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- Daily brief -Thursday 25 August 2016
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EU hopes Greece deal will impress
Euro zone leaders received a cautious stamp of approval from financial markets on Friday for their agreement to create a safety net with the International Monetary Fund to help debt-ridden Greece.
Under an accord announced late on Thursday, Athens would receive coordinated bilateral loans from other countries that use the euro and IMF if it faced severe difficulties.
The euro rose against the dollar on Friday, recovering from an earlier 10-month low. It fell late on Thursday as investors took the view that IMF involvement showed the 16-country euro zone could not handle its problems alone.
Concern that Greece could default was expected to ease after the deal, welcomed by Athens which must borrow some 16 billion euros (14.4 billion pounds) between April 20 and May 23 alone to refinance maturing debt.
"The market is quickly pricing out any probability of default risk" Petros Christodoulou, the head of Greece's debt agency, told Reuters.
German Chancellor Angela Merkel said Europe had proven its ability to act in concert, as she arrived for the second day of an EU summit, expected to focus on climate change and how to improve economic competitiveness.
"It is important in the long term that the currency - which has been such a success for freedom and cooperation - stays stable. That is why yesterday was a very important day for the euro" she said.
The premium investors charge for holding Greek bonds rather than benchmark German Bunds narrowed but remained much higher than the spread charged on fellow euro zone weaklings Ireland, Portugal and Spain. Athens is still saddled with borrowing costs more than double those of Germany.†
"Given the short-term risk of any default is now out of the way, they should be able get over this May funding problem" said a bond trader in London.
The deal on Greece offers a safety net which European leaders hope will revive investor confidence even though they hope never to use it.
"I am extraordinarily happy that the government of the euro area found a workable solution" European Central Bank President Jean-Claude Trichet told reporters in Brussels after the euro area leaders approved a draft agreement reached in talks between France and Germany.
"I am confident that the mechanism decided today will normally not need to be activated and that Greece will progressively regain the confidence of the market" he said.
Trichet had previously warned against getting the IMF to solve the euro zone's problems.
Thursday's agreement, which would apply to other euro zone countries that hit trouble, left a number of questions unanswered, including how the Washington-based IMF and the euro zone would work together in practice.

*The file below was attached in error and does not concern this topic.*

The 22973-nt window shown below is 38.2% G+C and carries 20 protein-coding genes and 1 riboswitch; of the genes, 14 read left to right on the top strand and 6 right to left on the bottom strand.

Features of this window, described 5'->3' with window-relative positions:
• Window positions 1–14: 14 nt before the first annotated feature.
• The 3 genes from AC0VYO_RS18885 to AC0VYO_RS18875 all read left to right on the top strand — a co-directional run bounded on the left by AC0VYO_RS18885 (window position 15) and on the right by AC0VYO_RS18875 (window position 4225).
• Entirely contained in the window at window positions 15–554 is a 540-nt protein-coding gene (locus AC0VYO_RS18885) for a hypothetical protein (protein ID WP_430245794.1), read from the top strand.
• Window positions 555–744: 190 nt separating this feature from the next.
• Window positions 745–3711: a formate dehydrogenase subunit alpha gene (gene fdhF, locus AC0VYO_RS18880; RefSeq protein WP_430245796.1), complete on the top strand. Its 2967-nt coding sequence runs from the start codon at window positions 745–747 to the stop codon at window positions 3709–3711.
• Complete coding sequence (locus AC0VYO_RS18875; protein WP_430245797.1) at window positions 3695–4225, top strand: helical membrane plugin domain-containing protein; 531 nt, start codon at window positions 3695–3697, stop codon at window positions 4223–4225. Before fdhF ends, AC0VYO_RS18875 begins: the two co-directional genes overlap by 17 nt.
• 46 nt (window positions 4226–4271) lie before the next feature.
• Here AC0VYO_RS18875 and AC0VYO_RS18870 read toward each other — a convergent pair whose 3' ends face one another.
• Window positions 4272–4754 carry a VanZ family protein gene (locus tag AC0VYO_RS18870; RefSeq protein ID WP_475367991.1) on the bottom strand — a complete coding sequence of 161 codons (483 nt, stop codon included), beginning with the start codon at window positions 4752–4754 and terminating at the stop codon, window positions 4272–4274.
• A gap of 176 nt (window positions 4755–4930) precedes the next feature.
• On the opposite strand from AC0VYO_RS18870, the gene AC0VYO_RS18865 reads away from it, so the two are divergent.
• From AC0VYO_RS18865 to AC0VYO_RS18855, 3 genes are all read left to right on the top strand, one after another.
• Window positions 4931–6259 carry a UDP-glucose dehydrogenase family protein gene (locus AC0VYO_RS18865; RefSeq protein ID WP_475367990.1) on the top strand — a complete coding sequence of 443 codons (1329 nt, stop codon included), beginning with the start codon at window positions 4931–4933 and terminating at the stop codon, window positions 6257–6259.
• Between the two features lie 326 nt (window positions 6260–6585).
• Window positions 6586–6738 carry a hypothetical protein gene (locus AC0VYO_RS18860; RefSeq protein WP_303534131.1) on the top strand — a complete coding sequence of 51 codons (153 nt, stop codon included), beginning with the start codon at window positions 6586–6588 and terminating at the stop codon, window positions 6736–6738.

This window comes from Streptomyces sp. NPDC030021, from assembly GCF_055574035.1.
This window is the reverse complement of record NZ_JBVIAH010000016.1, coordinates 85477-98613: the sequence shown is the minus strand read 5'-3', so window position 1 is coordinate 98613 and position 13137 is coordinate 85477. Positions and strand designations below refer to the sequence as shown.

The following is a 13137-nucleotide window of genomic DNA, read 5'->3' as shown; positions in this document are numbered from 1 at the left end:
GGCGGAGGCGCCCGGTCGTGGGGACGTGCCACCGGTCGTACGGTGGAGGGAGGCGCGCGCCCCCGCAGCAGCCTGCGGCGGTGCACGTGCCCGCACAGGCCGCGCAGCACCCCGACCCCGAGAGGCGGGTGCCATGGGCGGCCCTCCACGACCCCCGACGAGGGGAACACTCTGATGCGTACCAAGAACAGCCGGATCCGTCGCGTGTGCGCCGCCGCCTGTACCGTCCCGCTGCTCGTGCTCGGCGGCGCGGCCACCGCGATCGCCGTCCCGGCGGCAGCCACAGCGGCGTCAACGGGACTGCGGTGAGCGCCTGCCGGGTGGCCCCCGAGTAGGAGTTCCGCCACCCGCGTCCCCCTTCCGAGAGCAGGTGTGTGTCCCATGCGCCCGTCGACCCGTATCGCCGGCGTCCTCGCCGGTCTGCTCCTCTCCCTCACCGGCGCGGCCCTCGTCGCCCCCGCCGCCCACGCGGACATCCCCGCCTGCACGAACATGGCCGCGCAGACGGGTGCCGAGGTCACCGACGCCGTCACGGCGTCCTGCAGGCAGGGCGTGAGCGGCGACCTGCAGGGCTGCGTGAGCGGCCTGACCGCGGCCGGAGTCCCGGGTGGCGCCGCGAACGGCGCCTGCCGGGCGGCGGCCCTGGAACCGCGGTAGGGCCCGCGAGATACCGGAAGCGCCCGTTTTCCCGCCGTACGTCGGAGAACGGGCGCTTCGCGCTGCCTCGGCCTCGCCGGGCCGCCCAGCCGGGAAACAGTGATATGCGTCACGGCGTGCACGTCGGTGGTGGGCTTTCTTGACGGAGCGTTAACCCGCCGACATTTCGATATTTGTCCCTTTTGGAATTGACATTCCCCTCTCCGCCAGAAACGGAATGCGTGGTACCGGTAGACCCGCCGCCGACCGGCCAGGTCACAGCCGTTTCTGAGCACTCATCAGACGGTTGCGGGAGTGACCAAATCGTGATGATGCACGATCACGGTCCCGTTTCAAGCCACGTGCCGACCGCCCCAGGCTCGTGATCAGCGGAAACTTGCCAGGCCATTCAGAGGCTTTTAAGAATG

A statement by euro zone leaders included no numbers, but a senior European Commission source said the support package would be worth 20-22 billion euros if required in an emergency.
French President Nicolas Sarkozy said the euro zone would put up two-thirds of the money, and the IMF the rest.†
But euro zone leaders did not indicate there was anything to prevent Greece going unilaterally to the IMF.
Tough terms imposed by Merkel mean the mechanism could be activated only under strict conditions and would require the unanimous approval of the euro zone, giving Berlin a veto.
Merkel had long resisted offered aid to Greece because of public opposition in Germany and concerns that any deal could face a legal challenge at home. She also faces a tough state election in May that she can ill afford to lose.
Bowing to demands by Berlin, euro zone leaders called for proposals by the end of the year to tighten the bloc's budget discipline rules, which failed to prevent Greece running up huge deficits and public debt.
CRACKS IN EU UNITY
Without a fallback mechanism, EU leaders feared Greece's debt problems could spread to other countries in the euro zone including Portugal, Spain or Italy.
But differences over Greece have widened divisions in the 27-country EU, which represents 500 million people.
EU diplomats said Britain and Poland, two powerful countries outside the euro zone, were concerned that the euro area was taking decisions on issues beyond their remit, especially on economic governance, or policy coordination.
Eurosceptic British media portrayed this as an attempt by the EU to increase its powers over the British economy.
"I am in favour of increased budget discipline but I would like such decisions to be worked out by the entire Council (of 27 EU leaders) not just the (16-country) Eurogroup and this argument was accepted" said Polish Prime Minister Donald Tusk.
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